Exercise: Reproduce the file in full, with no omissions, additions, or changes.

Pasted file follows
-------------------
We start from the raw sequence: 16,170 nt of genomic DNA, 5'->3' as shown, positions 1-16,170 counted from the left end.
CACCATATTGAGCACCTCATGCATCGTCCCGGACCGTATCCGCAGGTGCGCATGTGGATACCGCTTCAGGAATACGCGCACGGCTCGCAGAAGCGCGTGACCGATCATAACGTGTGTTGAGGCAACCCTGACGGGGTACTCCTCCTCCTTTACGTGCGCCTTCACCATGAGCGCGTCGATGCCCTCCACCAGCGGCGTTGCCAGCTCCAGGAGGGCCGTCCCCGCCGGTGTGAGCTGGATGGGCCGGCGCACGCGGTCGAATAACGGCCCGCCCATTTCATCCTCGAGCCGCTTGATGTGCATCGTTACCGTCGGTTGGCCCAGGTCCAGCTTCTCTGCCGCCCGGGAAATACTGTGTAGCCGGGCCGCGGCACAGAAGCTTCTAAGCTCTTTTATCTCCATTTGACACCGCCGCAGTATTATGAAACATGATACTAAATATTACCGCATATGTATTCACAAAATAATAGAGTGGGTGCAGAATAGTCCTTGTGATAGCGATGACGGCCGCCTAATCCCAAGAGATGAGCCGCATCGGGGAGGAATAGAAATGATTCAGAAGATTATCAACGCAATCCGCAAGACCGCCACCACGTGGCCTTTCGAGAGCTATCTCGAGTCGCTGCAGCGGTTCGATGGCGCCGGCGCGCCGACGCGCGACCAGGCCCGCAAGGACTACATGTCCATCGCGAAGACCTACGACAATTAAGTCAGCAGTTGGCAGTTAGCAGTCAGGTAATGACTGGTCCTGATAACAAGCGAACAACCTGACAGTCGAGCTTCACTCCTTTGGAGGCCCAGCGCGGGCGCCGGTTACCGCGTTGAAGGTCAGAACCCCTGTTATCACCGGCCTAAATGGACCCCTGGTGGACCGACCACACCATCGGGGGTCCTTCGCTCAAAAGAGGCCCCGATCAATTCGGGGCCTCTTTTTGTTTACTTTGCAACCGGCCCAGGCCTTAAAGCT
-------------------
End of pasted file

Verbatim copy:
We start from the raw sequence: 16,170 nt of genomic DNA, 5'->3' as shown, positions 1-16,170 counted from the left end.
CACCATATTGAGCACCTCATGCATCGTCCCGGACCGTATCCGCAGGTGCGCATGTGGATACCGCTTCAGGAATACGCGCACGGCTCGCAGAAGCGCGTGACCGATCATAACGTGTGTTGAGGCAACCCTGACGGGGTACTCCTCCTCCTTTACGTGCGCCTTCACCATGAGCGCGTCGATGCCCTCCACCAGCGGCGTTGCCAGCTCCAGGAGGGCCGTCCCCGCCGGTGTGAGCTGGATGGGCCGGCGCACGCGGTCGAATAACGGCCCGCCCATTTCATCCTCGAGCCGCTTGATGTGCATCGTTACCGTCGGTTGGCCCAGGTCCAGCTTCTCTGCCGCCCGGGAAATACTGTGTAGCCGGGCCGCGGCACAGAAGCTTCTAAGCTCTTTTATCTCCATTTGACACCGCCGCAGTATTATGAAACATGATACTAAATATTACCGCATATGTATTCACAAAATAATAGAGTGGGTGCAGAATAGTCCTTGTGATAGCGATGACGGCCGCCTAATCCCAAGAGATGAGCCGCATCGGGGAGGAATAGAAATGATTCAGAAGATTATCAACGCAATCCGCAAGACCGCCACCACGTGGCCTTTCGAGAGCTATCTCGAGTCGCTGCAGCGGTTCGATGGCGCCGGCGCGCCGACGCGCGACCAGGCCCGCAAGGACTACATGTCCATCGCGAAGACCTACGACAATTAAGTCAGCAGTTGGCAGTTAGCAGTCAGGTAATGACTGGTCCTGATAACAAGCGAACAACCTGACAGTCGAGCTTCACTCCTTTGGAGGCCCAGCGCGGGCGCCGGTTACCGCGTTGAAGGTCAGAACCCCTGTTATCACCGGCCTAAATGGACCCCTGGTGGACCGACCACACCATCGGGGGTCCTTCGCTCAAAAGAGGCCCCGATCAATTCGGGGCCTCTTTTTGTTTACTTTGCAACCGGCCCAGGCCTTAAAGCT